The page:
I don’t think I’ve ever met a lawyer who drafts contracts from scratch. In modern legal teams, we use precedents as a starting point for our amendments whenever we introduce anyone to the world of contracts. If you’re a newer contracts lawyer or contracts professional, here’s a guide on how to use precedents effectively and avoid common mistakes.
Where you can get precedents
There are three general places we can get precedents from:
- Your law firm or business might have standard contract documents setting out acceptable risk profiles (with blanks for us to fill in).
- We can use documents prepared for previous matters with similar circumstances / parties / risk profiles.
- We could use precedents prepared by other organisations (e.g. Practical Law by Thomson Reuters).
What to do before you start using the precedent
Before diving into the actual document, there are a few things we’ll need to understand from our client / supervising lawyer because they’ll impact how we amend the precedent:
- The project / matter – Our job is to make sure the words on the page reflect what’s happening in real life. For example, it’s common for construction contracts to require insurance for the things being built. But if the project is for demolition, then that insurance requirement from the precedent construction contract should be deleted.
- The client – Who the client is, and where they sit in the overall contracting chain, will have a big impact on which precedent to use and how it’s amended. For example, a favorable risk profile for a contractor is unfavorable for a principal.
- What is the purpose of the document – A draft contract for internal discussion could be primarily based on the precedent risk profile with some questions for the client. Whereas a draft contract to reflect agreed commercial terms between parties would require significantly more amendment.
- How should the document be presented – Generally, changes you make to a precedent should be saved as a new document with all amendments marked up (in Word, you can find this function in the ‘Review’ tab). You could also issue a ‘clean’ copy (with all amendments accepted).
Amending the precedent
Once we have an understanding of those things, we can start working with the precedent. I think there’s two types of amendments:
- the ‘mechanical’ style amendments to the precedent that junior lawyers are able to make from day 1; and
- the ‘thinking’ style amendments that junior lawyers should consider, but with the understanding that it’ll take experience to really get these right.
Checklist of ‘mechanical’ amendments
When going through the precedent, here are the things you should look out for (and either amend or, if you don’t have the information yet, replace with ‘[insert]’s):
- Party names
- Project / matter name and details
- Addresses / emails (e.g., in notice provisions)
- Terminology (e.g., ‘Contractor’ -> ‘Subcontractor / ‘Supplier’)
- Jurisdiction (e.g., if governed by the laws of a different State)
- Legislation / Policies (some of these may be outdated)
- Execution blocks
- Automatic cross-references (some of these may not work properly when you amend the document)
Getting familiar with the ‘thinking’ amendments
These are the amendments that clients actually pay us for. It’ll take time to master how to address each of these but it’s never too early to start thinking about as a junior lawyer (and can be a really good starting point for feedback from your supervisor):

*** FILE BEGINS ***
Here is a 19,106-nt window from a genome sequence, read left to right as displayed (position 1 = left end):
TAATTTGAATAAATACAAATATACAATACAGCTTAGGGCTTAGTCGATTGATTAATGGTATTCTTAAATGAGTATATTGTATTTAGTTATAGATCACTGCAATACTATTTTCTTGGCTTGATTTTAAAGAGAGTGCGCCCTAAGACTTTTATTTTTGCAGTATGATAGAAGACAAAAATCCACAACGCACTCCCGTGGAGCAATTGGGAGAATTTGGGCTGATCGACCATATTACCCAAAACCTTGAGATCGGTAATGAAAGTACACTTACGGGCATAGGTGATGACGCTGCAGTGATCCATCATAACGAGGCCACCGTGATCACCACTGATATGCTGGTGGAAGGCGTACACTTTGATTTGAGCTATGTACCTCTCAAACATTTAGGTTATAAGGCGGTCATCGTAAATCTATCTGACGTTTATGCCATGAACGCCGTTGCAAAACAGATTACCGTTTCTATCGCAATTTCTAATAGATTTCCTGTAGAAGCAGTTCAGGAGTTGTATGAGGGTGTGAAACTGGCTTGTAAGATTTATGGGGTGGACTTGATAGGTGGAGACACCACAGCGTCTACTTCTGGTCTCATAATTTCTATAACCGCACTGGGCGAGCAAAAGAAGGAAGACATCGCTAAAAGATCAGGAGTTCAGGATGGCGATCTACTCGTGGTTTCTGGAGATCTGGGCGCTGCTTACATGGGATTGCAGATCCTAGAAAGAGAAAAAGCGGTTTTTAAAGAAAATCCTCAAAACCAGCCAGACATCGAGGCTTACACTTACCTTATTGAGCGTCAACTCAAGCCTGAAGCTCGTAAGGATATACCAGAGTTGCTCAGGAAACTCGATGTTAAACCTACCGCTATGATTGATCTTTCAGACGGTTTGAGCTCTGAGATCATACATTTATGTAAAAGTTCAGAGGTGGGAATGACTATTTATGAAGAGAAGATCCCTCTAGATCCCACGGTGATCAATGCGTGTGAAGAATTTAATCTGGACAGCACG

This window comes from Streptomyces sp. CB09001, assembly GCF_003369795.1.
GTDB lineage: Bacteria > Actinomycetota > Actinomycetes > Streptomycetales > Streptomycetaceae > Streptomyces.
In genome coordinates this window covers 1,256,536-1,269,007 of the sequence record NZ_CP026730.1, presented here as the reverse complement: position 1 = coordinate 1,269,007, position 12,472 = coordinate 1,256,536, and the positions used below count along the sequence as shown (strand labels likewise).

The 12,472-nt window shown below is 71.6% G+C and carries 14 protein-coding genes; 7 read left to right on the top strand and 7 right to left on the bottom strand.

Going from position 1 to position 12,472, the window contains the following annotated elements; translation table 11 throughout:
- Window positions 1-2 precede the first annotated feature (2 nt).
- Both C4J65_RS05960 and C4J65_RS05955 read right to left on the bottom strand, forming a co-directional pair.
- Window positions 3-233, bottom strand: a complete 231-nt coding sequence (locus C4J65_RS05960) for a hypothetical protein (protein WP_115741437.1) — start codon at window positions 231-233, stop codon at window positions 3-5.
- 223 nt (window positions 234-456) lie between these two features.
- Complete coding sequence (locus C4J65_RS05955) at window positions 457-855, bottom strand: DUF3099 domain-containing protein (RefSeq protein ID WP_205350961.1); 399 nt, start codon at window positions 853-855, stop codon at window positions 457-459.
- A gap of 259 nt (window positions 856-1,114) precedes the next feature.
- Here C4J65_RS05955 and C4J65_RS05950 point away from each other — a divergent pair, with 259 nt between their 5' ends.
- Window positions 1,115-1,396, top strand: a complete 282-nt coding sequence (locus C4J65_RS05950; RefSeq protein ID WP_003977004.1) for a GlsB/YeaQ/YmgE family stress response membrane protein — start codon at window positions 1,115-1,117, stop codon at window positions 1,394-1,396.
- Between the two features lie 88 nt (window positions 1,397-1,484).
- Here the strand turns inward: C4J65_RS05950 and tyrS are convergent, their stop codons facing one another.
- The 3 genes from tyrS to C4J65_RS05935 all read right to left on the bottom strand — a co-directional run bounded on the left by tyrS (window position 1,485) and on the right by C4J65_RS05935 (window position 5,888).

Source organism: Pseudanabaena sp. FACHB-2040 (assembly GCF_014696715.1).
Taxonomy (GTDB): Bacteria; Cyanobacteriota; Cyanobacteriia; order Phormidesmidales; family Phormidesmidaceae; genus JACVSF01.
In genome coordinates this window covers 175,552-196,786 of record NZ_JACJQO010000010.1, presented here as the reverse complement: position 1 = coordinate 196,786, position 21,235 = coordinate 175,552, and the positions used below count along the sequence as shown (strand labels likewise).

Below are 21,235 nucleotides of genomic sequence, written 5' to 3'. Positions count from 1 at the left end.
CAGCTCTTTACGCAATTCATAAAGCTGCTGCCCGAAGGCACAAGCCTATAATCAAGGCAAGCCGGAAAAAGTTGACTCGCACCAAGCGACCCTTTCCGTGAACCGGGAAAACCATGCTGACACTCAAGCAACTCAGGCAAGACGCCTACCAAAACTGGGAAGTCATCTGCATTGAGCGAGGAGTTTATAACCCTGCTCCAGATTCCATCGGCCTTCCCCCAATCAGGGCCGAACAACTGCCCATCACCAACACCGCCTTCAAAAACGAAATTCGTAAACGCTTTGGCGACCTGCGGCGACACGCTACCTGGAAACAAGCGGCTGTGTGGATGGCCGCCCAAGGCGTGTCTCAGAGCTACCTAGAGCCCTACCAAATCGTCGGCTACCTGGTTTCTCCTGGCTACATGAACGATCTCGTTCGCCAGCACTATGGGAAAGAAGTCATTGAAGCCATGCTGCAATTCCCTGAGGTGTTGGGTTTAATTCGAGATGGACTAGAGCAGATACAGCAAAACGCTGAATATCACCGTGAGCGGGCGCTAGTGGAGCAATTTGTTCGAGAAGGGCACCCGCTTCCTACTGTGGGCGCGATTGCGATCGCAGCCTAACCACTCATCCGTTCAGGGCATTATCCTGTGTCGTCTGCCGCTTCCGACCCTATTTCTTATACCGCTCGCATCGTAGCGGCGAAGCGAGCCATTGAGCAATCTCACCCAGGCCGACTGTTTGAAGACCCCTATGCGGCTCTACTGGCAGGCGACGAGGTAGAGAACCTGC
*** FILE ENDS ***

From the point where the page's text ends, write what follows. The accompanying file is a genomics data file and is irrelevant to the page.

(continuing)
- Applicability of the precedent to the client / project / matter;
- Appropriateness of the risk profile (e.g., whether it reflects market positions or a more favorable position for your client to start negotiations with);
- History of the document (e.g., if this precedent is from a past project, whether there were negotiated positions that may not be appropriate anymore);
- How has the precedent worked in practice (e.g., are there mechanisms that have resulted in disputes, or issues with the payment / notice provisions?);
- Flow-on effects of amendments (making amendments to one clause could have flow-on effects to other parts of the contract that will need to be considered).
Tips and tricks
Now that we’ve gone through how to use precedents to deliver what the client / our supervisors want, here are a few tips and suggestions to help you avoid some of the common mistakes that I’ve personally made:
- Don’t trust ‘replace all’ – It can be tempting to use the ‘replace all’ function in Word to universally change words like ‘Contract’ to ‘Deed’ but there’s a chance that something will be replaced incorrectly. I suggest using the ‘replace’ function one-by-one to avoid nonsense mistakes like ‘Deedor’.
- Replicate formatting – If you’re amending a clause and would like to use the formatting from another part of the document, use the ‘Format Painter’ function in the ‘Home’ tab of Word.
- ‘Not used’ – If you’re deleting parts of a document with automatic numbering, you can replace the deleted wording with ‘not used’ so the numbering / table of contents still works (although this will depend on how the document is meant to be used).
- Unformatted paste – If you’re copying wording from other documents with different formatting, you can paste that wording without bringing over that different formatting (right click and choose the ‘paste option’ that looks like this:
- Checking cross-referencing – Broken cross-references will show up as ‘Error! Reference not found.’ To check these, I refresh the automatic cross references and do a word search for ‘Error!’.
- Mirror wording – If you’re drafting new wording into the precedent, take a look through the existing provisions in the precedent and use the same terminology / style (e.g. for indemnities).
Have you got any other tips you’ve picked up working with precedents? I’d love to hear them!